On April 1, 2014, the National Air and Space Museum opened an exhibition featuring the pressurized Red Bull Stratos gondola that carried Felix Baumgartner to a record altitude of 39,045 meters (128,100 feet) over Roswell, New Mexico, and the pressure suit and parachute that protected him during the long fall back to Earth. Not long after, I had a visit from an old friend, balloonist Julian Nott, whose record-setting pressurized hot air balloon gondola was also coming into the Museum’s collection. One of the pioneers of modern ballooning, Julian has established 79 world ballooning records for altitude, distance, and time aloft during a long and extraordinary career. During our discussion of the Stratos project, I pointed out that the previous record for a high altitude parachute jump had stood from 1960 to 2012, and asked him if he thought Baumgartner’s record would last that long. With a patented Julian Nott smile, he responded that he did not think so. Now we know why. Launching at 7:00 am on October 24, 2014, Alan Eustace, senior vice president of Knowledge at Google, Inc., broke Baumgartner’s record with a parachute jump from and altitude of 41,419 meters (135,890 feet). The project began in December 2011, when Eustace contacted Taber MacCallum of the Paragon Space Development Corporation, a firm specializing in providing life support systems for use in extreme environments. The two put together a project team and devised a meticulously detailed plan for project StratEx, an effort enabling Eustace to parachute from someplace close to the top of the stratosphere. The project, which Eustace funded with no help from Google, moved quietly forward for over three years. Unlike the Red Bull effort, which was surrounded by a frenzy of publicity, the StratEx team remained under the media radar.
Operating from a launch site near Roswell, New Mexico, they conducted several test flights, first with mannequins, then with Eustace himself. The tests were life-savers. Eustace would have to deploy a small drogue chute at the outset to stabilize him during his long fall toward the thicker atmosphere. Attached to the center of the back of the suit on one test, the drogue chute sent the weighted mannequin into a rapid flat spin that would have killed Eustace. The attach point was repositioned. On the big day, Alan Eustace was carried aloft by a plastic balloon that stood almost 137 meters (450 feet) tall at launch and which expanded to a diameter of 94.8 meters (311 feet) at altitude. Climbing at about 304.8-meters (1,000-feet) a minute, it took 2.5 hours to reach an altitude of 41,419 meters (135,890 feet). Eustace wore an advanced pressure suit designed and produced by ILC Dover Industries, coupled with a life support system developed by Paragon. United Parachute Technologies provided the drogue, main, and reserve parachutes. ADE Aerospace Consulting supplied the medical team and required training, with Dr. Jonathan Clark serving as medical consultant. Julian Nott was the ballooning consultant and proposed a unique launch procedure. The Tata Institute of Fundamental Research, Hyderbad, India, produced all of the balloons used in the program. From the outset, the team could see little point in spending a lot of money to develop a sophisticated pressurized balloon cabin, only to have to lift such a heavy craft to altitude. Instead, Eustace made the flight dangling beneath the balloon via a beam structure known as the Balloon Equipment Module, protected only by his pressure suit, for a total weight of just 450 pounds. During a high altitude parachute jump in 1960, the shroud lines of the drogue chute had wrapped around Col. Joe Kittinger’s neck. The StratEx team solved that problem by the use of (3.66-meter; 12-foot-long) carbon fiber tube that held the lines away from the suit. Not long after dropping from the balloon, Eustace reached a record top speed of 1,321 kilometers per hour (822 mph, Mach 1.23). In addition, he set new world records for the highest jump (41,419 meters; 135,890 feet), and for distance of fall using a drogue chute (36,617 meters; 123,414 feet). He was safely back on the ground just 15 minutes after cutting loose from the balloon.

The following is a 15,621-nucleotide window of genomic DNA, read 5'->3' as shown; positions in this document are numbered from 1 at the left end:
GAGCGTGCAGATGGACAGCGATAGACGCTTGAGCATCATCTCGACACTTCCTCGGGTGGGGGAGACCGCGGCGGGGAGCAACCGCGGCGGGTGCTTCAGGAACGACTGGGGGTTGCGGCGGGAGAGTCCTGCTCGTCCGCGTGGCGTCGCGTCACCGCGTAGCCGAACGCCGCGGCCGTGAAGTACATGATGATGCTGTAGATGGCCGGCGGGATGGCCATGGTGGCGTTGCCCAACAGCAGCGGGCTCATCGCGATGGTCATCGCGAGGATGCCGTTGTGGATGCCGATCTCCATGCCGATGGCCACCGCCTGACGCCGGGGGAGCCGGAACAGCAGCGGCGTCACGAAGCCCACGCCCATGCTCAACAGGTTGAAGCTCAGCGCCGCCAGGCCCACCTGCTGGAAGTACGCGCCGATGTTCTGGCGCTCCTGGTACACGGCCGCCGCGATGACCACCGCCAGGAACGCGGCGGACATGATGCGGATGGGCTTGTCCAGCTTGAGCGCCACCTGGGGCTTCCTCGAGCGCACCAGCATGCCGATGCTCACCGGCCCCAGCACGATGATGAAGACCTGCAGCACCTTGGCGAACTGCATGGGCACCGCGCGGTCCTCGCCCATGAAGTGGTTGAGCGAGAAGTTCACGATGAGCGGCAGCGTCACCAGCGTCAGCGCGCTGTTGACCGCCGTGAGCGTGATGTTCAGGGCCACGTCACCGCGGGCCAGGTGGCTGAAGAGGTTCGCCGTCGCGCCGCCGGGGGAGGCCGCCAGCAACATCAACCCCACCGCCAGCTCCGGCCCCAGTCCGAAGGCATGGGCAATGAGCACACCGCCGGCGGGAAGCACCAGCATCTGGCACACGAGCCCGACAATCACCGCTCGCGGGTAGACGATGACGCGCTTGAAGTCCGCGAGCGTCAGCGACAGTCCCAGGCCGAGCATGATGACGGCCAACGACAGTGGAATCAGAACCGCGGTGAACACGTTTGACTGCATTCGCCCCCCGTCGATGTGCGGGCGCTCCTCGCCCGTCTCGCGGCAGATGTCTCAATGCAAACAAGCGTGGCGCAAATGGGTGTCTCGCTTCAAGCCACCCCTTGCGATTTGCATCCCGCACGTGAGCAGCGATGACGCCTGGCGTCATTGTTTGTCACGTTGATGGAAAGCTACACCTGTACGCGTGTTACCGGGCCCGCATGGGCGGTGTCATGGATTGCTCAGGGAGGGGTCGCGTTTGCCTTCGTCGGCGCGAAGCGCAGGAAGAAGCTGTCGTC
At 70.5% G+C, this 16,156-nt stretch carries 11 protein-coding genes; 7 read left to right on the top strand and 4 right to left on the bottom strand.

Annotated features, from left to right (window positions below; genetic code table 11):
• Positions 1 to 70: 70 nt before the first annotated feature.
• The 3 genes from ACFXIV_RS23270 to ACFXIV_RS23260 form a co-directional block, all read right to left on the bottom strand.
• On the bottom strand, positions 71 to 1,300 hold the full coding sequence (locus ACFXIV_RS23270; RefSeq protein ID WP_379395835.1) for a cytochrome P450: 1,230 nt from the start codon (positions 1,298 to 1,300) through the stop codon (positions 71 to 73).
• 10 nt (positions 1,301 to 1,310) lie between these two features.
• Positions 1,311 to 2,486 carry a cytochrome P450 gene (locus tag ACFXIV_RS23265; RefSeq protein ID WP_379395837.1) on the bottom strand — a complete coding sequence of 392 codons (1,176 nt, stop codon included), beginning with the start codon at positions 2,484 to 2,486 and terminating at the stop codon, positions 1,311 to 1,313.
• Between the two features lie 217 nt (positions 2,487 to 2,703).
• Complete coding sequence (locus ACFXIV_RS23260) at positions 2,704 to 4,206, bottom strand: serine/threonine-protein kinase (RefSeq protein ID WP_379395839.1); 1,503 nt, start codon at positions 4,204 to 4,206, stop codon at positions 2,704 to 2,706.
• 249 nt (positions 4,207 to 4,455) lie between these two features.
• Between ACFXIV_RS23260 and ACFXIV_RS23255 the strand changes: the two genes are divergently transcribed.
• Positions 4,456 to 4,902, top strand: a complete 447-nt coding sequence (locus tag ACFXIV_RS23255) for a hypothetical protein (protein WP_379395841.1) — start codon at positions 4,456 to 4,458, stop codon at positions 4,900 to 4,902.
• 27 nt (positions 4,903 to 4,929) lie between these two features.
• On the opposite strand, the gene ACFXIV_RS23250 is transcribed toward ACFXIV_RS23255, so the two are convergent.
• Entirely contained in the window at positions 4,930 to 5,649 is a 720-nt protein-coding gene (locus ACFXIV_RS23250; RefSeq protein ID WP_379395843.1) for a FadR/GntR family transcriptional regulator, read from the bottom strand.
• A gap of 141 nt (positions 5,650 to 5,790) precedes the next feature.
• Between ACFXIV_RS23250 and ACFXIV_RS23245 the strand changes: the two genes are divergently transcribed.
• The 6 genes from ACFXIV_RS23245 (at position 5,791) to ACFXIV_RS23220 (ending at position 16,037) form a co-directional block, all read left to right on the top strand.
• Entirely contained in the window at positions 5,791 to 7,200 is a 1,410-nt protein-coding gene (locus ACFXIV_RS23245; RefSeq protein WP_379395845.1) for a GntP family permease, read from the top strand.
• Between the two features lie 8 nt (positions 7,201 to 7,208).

In the best National Air and Space Museum tradition, my colleague Cathleen Lewis, our curator of space and pressure suits, and I are negotiating to acquire this suit and related gear so that it can be preserved and displayed. The question now is, will the StratEx record stand longer than that of Red Bull Stratos? Only time will tell. It is certainly possible to design a balloon that will rise to a higher altitude. If I were a betting man….